February 26, 2019

Against My Religion

What is against my religion? Here's a brief list of religious prohibitions that I have encountered in different people from time to time throughout my life:
  • Drinking alcohol 
  • Wearing make-up 
  • Wearing jewelry 
  • Exposing too much skin 
  • Drinking coffee
  • Trick-or-Treating
  • Eating meat on Fridays
  • Pledging allegiance to a flag
  • Dancing
  • Mixed bathing
  • Playing cards
  • Rock'n'roll
  • Eating bacon
  • Driving on the sabbath
  • Buying a lottery ticket
A real list of religious prohibitions is probably infinite, since each religion has its own set, and each adherent (or at least sect of adherents) to that religion interprets the list differently. But in reality, such legalism is a luxury. If I really want to know what's against my religion, one of the verses (and there are many in the Bible) that sums it up is this:

The Lord watches over the strangers; he upholds the orphan and the widow, but the way of the wicked he brings to ruin. 
 Ps. 146:5-10 

The God of Israel and the God of Jesus placed justice at the fore. This God loves everyone, but pays special attention to the foreigner, the widow, and the orphan. And what do these three classes of people have in common? They have no one else to look out for them. They are particularly vulnerable to the schemes of the wicked—those who use the police and the courts to oppress, those who through deception get their hands on the meager savings of the widow, those who wallow in money and possessions while impoverished children have no healthcare.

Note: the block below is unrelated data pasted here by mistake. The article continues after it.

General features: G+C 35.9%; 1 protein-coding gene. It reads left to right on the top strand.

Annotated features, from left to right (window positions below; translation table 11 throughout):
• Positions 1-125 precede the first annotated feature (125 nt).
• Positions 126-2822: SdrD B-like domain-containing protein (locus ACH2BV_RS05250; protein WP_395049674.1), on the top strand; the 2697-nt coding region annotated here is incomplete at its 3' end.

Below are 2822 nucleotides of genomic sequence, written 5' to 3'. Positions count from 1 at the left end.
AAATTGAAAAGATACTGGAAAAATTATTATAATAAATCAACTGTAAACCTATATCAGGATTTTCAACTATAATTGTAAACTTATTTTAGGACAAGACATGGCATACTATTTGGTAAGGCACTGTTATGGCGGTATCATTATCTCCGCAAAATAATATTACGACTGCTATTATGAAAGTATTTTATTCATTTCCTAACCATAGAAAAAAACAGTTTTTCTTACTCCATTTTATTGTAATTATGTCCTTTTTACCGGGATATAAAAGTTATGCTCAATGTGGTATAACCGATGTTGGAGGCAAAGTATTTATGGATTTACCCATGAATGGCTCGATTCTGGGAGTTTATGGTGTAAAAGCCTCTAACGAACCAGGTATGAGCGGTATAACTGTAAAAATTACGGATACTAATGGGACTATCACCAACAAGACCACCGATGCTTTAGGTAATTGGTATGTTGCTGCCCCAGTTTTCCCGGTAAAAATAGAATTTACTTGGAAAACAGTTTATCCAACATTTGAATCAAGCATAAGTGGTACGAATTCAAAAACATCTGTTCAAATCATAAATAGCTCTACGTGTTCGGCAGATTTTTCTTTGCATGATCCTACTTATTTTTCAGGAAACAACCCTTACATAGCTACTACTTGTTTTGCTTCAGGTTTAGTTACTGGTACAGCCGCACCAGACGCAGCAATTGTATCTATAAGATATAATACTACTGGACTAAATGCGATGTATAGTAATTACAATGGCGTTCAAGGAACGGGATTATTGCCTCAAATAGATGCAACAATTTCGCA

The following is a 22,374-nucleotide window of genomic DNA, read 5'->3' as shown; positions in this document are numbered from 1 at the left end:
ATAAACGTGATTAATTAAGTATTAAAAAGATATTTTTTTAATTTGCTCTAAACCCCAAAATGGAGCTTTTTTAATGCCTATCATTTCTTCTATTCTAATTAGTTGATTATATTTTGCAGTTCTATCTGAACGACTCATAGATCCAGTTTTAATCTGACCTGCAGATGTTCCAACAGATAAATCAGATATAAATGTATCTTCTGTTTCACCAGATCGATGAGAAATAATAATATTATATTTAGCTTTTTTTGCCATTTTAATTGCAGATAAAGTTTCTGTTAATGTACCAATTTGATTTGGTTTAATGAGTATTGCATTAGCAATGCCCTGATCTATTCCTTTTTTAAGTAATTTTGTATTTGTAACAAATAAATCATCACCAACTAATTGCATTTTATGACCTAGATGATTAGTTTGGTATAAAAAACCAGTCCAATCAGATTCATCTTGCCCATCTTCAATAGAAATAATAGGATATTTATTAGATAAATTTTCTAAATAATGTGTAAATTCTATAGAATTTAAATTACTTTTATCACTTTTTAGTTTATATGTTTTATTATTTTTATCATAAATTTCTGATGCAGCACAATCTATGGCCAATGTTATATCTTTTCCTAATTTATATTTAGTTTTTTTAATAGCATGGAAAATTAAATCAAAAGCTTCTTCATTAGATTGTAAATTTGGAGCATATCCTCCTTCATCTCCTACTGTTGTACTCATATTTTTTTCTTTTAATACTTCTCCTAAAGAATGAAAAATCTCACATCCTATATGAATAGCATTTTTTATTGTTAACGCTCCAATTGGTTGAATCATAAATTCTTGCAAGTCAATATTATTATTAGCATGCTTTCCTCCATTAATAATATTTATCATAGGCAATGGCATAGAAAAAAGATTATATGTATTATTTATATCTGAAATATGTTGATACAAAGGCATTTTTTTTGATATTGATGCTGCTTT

So when I ask, "What's against my religion?" the answer on the tip of my tongue should not be some hyperreligious rule that distinguishes me from my neighbors, but something that can and should be common to people of all faiths: Anything that oppresses the stranger, does an injustice to the elderly, or impoverishes children, or harms the defenseless.  Perhaps those who say they believe in God and practice their religion—whatever that religion is—should worry more about being against oppression and hunger and less about their diet or their wardrobe.

The path of the righteous is the way of justice, and it leads to life. The path of the wicked is the way of injustice, and it is a highway to ultimate ruin. If I want to add to my list of things that I imagine make me good, let me compile it only after there is justice in my community and in my nation.

Thank you, Lord, for the ways you help distinguish your people from the worldly. But may the first lesson I learn be that of practicing justice and making peace, advocating for the immigrant, voting for candidates who advocate of the elderly, speaking out on behalf of needy children. Until I have reached this goal, forgive me for straying from the path you have shown me. In the Name of him who taught me to pray...

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